Studio Ghibli Anounces a (Potentially) Permanent Halt to Filmmaking
Studio Ghibli was and is more than a Japanese animated film company — it was a dream factory. A place of real wonder that never felt fabricated, preachy, or plastic. As opposed to the way Disney, even in its most impressive or honest feeling products, tends to feel like a slithering wall of marketing snakes telling stories exclusively to make ALL THE MONEY, Ghibli has always felt like a place where an old man, full of the wisdom that comes from a lifetime of deeply realized love and pain, closed his eyes so he could hear his heart as loudly as possible and tell everyone else how he got it to beat so strong, and so true.
Also, those are some weird ass f*cking cats
But when Hayao Miyazaki retired in 2013, the studio fell down. It's movies, though still quite beautiful, were arguably missing his spark. Maybe it was just the perception of that loss. Either way, the grinding gears of Capitalism wore the company down, and eventually it had to admit that it just couldn't financially sustain a continuance of production. People weren't lining up now that the man they felt (possibly correctly) held all the magic was gone. The man who imagined countless brave little girls in countless dangerous, but beautiful and exciting situations and worlds had stopped creating.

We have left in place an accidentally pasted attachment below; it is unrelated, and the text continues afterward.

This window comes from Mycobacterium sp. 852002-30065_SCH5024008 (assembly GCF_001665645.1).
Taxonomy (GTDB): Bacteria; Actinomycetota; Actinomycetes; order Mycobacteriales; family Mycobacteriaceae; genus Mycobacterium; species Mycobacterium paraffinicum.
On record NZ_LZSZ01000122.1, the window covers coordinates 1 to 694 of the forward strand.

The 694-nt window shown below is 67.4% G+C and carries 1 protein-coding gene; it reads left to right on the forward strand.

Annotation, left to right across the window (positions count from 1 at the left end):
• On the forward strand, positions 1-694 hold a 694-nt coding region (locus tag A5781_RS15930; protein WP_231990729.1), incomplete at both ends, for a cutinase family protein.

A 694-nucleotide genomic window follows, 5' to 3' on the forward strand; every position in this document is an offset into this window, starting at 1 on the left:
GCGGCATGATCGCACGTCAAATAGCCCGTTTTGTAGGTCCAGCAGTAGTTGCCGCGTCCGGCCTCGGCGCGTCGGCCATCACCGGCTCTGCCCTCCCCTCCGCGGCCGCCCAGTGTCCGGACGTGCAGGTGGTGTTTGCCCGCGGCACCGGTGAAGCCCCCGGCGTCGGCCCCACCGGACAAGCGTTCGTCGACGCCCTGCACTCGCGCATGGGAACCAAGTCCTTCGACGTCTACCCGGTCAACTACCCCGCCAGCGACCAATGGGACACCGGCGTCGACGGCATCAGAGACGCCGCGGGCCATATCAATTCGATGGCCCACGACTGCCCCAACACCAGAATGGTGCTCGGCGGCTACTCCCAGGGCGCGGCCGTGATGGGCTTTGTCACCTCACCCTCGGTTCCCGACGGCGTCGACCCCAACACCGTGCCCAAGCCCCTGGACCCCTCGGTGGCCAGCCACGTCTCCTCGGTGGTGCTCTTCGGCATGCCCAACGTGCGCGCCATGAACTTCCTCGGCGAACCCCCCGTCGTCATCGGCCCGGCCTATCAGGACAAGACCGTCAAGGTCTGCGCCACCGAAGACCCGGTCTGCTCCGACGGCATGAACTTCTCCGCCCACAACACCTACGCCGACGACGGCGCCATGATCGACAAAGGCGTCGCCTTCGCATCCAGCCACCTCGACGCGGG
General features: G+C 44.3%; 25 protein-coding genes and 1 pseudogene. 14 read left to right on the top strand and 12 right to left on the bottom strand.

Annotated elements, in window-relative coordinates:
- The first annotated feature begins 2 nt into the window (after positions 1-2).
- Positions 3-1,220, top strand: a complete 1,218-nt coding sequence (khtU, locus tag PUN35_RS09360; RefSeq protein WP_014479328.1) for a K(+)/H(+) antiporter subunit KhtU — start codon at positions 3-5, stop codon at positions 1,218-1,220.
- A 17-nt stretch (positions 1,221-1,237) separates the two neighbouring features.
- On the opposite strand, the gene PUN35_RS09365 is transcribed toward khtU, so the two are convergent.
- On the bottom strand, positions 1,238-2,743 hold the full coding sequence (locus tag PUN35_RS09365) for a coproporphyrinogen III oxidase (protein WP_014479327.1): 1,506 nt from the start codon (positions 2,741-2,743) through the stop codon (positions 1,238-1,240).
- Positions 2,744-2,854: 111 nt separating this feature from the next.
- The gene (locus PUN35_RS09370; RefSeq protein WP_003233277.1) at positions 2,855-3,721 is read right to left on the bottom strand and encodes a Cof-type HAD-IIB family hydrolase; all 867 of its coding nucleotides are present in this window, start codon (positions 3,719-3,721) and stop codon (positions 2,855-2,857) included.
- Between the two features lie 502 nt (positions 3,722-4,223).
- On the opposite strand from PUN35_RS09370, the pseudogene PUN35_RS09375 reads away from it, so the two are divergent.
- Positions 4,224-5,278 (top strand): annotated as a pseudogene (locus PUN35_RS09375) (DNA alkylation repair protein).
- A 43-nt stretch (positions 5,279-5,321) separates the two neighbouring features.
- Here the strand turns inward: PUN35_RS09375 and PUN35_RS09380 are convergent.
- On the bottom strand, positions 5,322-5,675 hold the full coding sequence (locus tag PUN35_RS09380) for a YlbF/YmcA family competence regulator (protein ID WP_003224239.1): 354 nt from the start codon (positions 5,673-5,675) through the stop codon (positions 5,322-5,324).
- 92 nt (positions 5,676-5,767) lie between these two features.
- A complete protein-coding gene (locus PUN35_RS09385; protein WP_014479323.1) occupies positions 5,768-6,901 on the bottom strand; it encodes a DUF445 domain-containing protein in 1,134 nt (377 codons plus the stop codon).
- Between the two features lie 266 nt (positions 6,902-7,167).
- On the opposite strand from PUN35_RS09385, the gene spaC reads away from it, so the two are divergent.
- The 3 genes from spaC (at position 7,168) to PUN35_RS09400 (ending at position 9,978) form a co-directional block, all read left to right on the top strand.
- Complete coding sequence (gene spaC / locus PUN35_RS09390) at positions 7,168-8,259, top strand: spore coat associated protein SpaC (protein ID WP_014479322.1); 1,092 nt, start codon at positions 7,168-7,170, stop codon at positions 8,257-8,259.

Hayao Miyazaki, pictured above, smiles at the fact that he can spend almost 100% of his time placing little girls in danger and not seem at all creepy.
They have shut down their film division. They plan on "figuring out" where they are going next. We should all hope collectively that the Pixar of the East isn't done opening its heart to us all. With with the world so full of isolation, on the brink of full-scale environmental catastrophe, historic economic disparity, and perpetual war, we can use Ghibli's kind of hope more than ever.
That little girl in Miyazaki's movies? She's hope. Boundless and eternal. She's worth following.
Begun on the heels of the success of Nausicaä of the Valley of the Wind in 1985, a post-apocalyptic tale of the power of communication over the blind chaos and cataclysm of war, Studio Ghibli immediately enchanted the world. The movie manages to be post-apocalyptic, searingly political... but also damn adorable. Nausicaä of the Valley of the Wind is a movie fit for children, despite the complex political gears turning underneath it's chubby, charming surface. To say that Adventure Time owes a huge debt to this film, and really the Studio Ghibli canon writ large, for leading the way down the river of darkly beautiful, thoughtful worlds covered in candy and light would be an understatement.
Lush, wild, innocent , and hopeful in the face of brutal possibility, these words describe Studio Ghibli's entire film history. They could also describe a baby covered in wildflowers fighting a wolf. So, that's pretty cool.
Why haven't you seen Grave Of The Fireflies?? Go see Grave Of The Fireflies right now! And then umm.... Let us know in the comments below!